When you opened your eyes for the very first time, the first thing you 'saw' was light. It was your mother's second trimester, and you were still snuggled up inside her womb.

Your brain, at the time, was rapidly developing, your lungs were fully formed (although not yet breathing), and your retinas were already detecting their first illumination.

Like all mammals, you were born functionally blind, but long before that, you could make out the world's brightness. Now, a new study on mice suggests that even in the womb, the mammalian eye is capable of seeing far more than we thought.

The first light-sensitive cells to develop in the retina are ipRGCs (intrinsically photosensitive retinal ganglion cells), which actually were only discovered a decade ago.

When mammals are first born, the rods and cones in their retinas, which allow them to make out colours and images, are not yet connected to the brain. It takes time and practice for strong links to properly develop, but recent research, mainly on mice and monkeys, reveals our sensitivity to light may develop much earlier.

Even as a foetus, animal studies have shown different ipRGCs relay information about ambient light to different parts of the mammalian brain, including areas concerned with pupil dilation and circadian rhythms.

So far, six subtypes of ipRGCs have been identified in total, but to this day we still don't know much about them or how they influence retinal development.

Researchers from the University of California Berkeley now say we've been underestimating what these photosensitive cells are truly capable of - at least, that is, in mice.

"In the past, people demonstrated that these light-sensitive cells are important for things like the development of the blood vessels in the retina and light entrainment of circadian rhythms, but those were kind of a light on/light off response, where you need some light or no light," explains cell biologist Marla Feller.

"This seems to argue that they are actually trying to code for many different intensities of light, encoding much more information than people had previously thought."

Dissecting the retinas of mice and using various forms of analysis and pharmacology, the authors show that all six types of ipRGCs in newborn mice are interconnected, talking to one another via electrical connections called gap junctions.

Not only does this web of information detect light, it also appears to respond to light's intensity, which can vary by nearly a billion-fold. This seems to suggest that even in the womb, mammalian retinas are encoding the subtleties of illumination.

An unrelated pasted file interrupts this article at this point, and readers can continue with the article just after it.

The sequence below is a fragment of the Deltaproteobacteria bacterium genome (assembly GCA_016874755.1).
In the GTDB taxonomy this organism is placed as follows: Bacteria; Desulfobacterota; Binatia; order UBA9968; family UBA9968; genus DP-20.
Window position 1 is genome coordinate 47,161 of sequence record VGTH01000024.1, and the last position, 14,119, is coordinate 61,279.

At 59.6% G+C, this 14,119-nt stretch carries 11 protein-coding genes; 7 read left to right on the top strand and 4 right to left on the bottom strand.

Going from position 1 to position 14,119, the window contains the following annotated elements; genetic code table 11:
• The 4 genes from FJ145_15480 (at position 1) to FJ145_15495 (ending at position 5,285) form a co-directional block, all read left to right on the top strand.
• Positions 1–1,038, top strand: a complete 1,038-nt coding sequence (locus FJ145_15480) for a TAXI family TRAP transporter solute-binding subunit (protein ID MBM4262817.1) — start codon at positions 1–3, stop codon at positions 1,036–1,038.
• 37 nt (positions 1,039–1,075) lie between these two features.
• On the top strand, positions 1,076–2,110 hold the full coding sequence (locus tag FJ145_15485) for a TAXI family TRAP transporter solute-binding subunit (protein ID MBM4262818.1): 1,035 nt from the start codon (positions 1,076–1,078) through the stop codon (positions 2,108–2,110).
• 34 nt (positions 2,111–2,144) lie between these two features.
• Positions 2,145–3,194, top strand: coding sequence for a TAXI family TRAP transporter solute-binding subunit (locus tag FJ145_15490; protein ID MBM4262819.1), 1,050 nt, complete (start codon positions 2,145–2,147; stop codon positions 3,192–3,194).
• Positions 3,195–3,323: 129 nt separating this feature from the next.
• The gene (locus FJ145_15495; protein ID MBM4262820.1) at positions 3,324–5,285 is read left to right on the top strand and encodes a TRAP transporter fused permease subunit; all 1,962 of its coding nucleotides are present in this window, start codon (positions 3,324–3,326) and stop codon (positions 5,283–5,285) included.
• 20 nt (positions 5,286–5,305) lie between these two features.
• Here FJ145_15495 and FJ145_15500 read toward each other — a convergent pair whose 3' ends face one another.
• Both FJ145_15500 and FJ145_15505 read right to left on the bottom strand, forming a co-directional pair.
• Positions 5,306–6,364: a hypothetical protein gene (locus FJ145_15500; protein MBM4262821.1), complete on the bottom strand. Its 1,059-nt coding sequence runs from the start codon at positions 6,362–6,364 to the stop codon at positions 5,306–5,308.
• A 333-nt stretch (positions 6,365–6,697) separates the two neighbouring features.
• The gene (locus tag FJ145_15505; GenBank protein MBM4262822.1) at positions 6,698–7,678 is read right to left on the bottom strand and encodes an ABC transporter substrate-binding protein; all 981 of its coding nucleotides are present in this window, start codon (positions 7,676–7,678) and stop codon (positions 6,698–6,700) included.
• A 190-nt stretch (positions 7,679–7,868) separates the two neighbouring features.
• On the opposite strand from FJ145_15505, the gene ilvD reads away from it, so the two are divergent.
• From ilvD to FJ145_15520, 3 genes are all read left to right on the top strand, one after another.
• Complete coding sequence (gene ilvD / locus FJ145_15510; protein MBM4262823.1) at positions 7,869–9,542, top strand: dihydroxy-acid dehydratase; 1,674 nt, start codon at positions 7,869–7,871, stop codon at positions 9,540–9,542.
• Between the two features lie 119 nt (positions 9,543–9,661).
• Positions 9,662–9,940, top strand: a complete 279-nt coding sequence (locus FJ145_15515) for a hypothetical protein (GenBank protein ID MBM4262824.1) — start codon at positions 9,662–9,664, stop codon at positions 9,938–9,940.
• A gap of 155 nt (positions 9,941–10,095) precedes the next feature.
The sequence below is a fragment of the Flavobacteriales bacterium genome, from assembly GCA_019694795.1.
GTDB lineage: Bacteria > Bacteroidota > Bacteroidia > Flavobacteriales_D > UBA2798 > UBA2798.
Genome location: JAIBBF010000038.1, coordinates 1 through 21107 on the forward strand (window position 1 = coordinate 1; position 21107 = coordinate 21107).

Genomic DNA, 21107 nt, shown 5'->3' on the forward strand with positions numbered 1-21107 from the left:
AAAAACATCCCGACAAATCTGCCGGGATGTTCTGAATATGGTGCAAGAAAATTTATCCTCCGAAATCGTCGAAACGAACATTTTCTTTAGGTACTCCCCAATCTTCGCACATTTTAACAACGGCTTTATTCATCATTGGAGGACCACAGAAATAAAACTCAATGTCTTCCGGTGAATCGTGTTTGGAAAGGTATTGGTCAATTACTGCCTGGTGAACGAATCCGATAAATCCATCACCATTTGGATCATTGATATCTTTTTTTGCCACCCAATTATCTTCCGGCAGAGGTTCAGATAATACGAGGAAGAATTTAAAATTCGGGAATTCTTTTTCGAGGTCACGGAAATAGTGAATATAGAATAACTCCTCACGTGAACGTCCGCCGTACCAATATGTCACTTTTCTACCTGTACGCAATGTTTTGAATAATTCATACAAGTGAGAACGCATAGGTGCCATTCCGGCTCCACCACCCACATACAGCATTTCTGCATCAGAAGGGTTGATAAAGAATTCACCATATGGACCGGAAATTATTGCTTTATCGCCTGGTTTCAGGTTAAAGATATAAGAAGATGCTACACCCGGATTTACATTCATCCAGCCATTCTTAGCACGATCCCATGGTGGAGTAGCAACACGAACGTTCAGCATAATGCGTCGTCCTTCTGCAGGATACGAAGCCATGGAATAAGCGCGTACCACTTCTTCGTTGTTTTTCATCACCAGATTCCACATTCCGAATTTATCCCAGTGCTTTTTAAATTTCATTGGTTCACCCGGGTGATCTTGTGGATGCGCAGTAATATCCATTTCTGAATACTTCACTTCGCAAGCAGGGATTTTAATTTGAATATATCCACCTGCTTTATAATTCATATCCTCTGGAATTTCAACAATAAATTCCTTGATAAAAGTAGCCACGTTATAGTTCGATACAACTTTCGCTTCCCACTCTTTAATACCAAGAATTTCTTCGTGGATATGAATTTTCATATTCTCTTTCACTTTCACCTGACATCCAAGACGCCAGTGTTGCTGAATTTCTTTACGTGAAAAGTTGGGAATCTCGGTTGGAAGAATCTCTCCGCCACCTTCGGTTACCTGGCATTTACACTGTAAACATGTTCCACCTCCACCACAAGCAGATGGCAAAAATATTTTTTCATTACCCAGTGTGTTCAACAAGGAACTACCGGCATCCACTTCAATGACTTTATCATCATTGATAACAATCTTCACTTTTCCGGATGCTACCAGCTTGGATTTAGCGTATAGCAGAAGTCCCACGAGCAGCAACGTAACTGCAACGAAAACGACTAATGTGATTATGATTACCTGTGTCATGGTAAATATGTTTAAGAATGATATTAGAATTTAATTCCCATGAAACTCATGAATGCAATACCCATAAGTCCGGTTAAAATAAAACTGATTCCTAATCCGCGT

"We thought that the ganglion cells were there in the developing eye, that they are connected to the brain, but that they were not really connected to much of the rest of the retina, at that point," says Feller.

"Now, it turns out they are connected to each other, which was a surprising thing."

Interestingly, while some of the subtypes of ipRGCs used gap junctions to speak with one another, others did not, which suggests they might all have different roles to play.

Together, the results reveal a neural circuit in which ipRGC type 2 and 5 are extensively connected and rely on detectable light, while ipRGC type 1 is isolated and generates its light response only through intrinsic means.

It's the gap junctions, the authors explain, that allow the whole neural circuit such diverse light responses.

"Given the variety of these ganglion cells and that they project to many different parts of the brain, it makes me wonder whether they play a role in how the retina connects up to the brain," ponders Feller.

"Maybe not for visual circuits, but for non-vision behaviours."

This could be, for example, what drives mammal pups to avoid light when they are first born.

Research on ipRGCs, however, is still gaining steam, and many more studies will be needed before we can say how these cells work, when they develop, and what behavioural responses they might induce.

Plus, while lab mice have been crucial models for human eye development, these creatures have a physiology that is substantially different to ours, with unusual photoreceptor adaptations in their eyes. Who's to say their retinal development will occur in the same way as our own species?

Even still, it's an interesting avenue of inquiry, and given the ethical quandaries surrounding developmental research on humans, mice are still some of the best models we have to learn more about our own eyes.

The study was published in Current Biology.